Tuesday, June 23, 2015

Here I sit, at a bridge. Contemplating.

"Sometimes, if you stand on the bottom rail of a bridge and lean over to watch the river slipping slowly away beneath you, you will suddenly know everything there is to be known."
-Winnie the Pooh


Situated on a country road in the shallow valley of a forest near my childhood home there sits a moss-covered concrete bridge. The canopy above opens and closes at the wind's command, letting golden sunlight dance on the water gently flowing out from under the bridge, toward tomorrow.

I have crossed this bridge too many times to count. An interestingly uninteresting structure, this bridge is, for a couple reasons. It literally delivered me from childhood to points near and far about the globe. But more importantly…because there were other roads from my house to the world…this bridge served as a portal for the imagination, dreams, and adventure of a boy.   

But we forget. 

We allow the act of crossing a bridge to become so common place that we fail to recognize or acknowledge the important span between the supports. I passionately work on perspective and its role in my life, yet I still catch my thoughts far beyond and long away; especially when the destination is predetermined and the journey but a means to that end. I suspect most adults are exceptional at crossing bridges in this manner.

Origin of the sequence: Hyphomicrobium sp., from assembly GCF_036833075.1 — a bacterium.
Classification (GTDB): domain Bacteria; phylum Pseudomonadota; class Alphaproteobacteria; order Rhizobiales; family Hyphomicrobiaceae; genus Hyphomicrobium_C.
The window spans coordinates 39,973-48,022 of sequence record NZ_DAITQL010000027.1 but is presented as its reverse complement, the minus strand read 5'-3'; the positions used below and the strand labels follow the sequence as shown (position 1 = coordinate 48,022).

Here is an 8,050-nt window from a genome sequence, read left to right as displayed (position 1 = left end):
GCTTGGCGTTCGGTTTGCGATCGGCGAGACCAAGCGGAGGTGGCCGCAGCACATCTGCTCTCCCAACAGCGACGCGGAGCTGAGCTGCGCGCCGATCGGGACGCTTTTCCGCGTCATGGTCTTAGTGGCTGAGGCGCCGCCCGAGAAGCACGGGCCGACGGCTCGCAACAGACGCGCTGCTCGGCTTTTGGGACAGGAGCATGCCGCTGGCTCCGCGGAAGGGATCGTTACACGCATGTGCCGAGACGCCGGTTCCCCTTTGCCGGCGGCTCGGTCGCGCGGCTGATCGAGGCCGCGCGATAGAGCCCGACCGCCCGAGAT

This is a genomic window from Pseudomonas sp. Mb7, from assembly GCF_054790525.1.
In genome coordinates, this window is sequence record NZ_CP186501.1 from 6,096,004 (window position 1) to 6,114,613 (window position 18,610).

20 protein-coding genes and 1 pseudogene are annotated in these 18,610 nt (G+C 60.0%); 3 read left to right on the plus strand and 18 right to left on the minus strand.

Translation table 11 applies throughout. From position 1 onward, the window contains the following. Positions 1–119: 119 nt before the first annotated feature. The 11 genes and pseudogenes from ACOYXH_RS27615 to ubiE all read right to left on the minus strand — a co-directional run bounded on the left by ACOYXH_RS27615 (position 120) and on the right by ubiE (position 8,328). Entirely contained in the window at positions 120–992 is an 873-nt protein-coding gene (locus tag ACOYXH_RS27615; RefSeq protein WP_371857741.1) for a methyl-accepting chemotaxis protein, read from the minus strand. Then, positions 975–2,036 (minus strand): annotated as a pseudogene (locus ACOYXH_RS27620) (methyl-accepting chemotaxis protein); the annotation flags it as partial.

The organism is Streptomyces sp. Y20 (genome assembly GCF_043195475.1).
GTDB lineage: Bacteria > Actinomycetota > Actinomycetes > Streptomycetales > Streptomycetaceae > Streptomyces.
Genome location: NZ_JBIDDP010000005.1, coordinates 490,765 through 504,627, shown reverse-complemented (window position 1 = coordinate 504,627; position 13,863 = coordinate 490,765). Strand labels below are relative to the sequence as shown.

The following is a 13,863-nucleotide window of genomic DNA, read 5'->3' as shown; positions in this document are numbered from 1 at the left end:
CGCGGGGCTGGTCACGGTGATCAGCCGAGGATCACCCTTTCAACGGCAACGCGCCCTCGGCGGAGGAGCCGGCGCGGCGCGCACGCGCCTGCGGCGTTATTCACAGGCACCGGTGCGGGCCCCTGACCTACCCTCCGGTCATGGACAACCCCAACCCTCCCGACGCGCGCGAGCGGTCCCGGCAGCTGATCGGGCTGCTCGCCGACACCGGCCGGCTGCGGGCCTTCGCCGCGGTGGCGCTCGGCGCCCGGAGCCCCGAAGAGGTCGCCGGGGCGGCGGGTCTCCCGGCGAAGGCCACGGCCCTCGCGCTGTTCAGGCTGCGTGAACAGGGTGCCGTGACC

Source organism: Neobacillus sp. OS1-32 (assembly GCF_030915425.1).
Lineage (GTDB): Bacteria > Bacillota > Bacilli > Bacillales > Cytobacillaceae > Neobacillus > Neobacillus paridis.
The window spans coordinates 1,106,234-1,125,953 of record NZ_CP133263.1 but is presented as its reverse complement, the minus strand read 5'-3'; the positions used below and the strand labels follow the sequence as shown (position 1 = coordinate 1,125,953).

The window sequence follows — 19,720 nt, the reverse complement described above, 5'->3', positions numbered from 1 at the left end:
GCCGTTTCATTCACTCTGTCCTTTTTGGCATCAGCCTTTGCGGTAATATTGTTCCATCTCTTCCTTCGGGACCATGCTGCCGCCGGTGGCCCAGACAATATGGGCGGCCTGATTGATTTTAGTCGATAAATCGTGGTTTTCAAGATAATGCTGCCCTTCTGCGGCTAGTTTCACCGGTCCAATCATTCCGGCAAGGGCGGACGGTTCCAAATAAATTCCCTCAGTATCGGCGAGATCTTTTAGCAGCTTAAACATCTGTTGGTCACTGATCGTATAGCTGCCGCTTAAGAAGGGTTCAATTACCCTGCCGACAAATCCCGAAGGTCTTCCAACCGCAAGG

We adults also contend with the bridges built in the mind, bridges that cause grown men to yield. They give us pause because we know not where they lead. What happens? The unfortunate manifestation of fear circumvolving change and uncertainty serves adults in a terribly limiting nature.

Always crossed on the way from one place to another, bridges provide important and necessary structure in the world. A bridge will deliver us to the other side of something otherwise difficult to pass, or by not crossing will deviate the path meant for us to take.

Here I sit, on a bridge, contemplating the gentle flow of water toward tomorrow. Here I sit, at a bridge. Contemplating.

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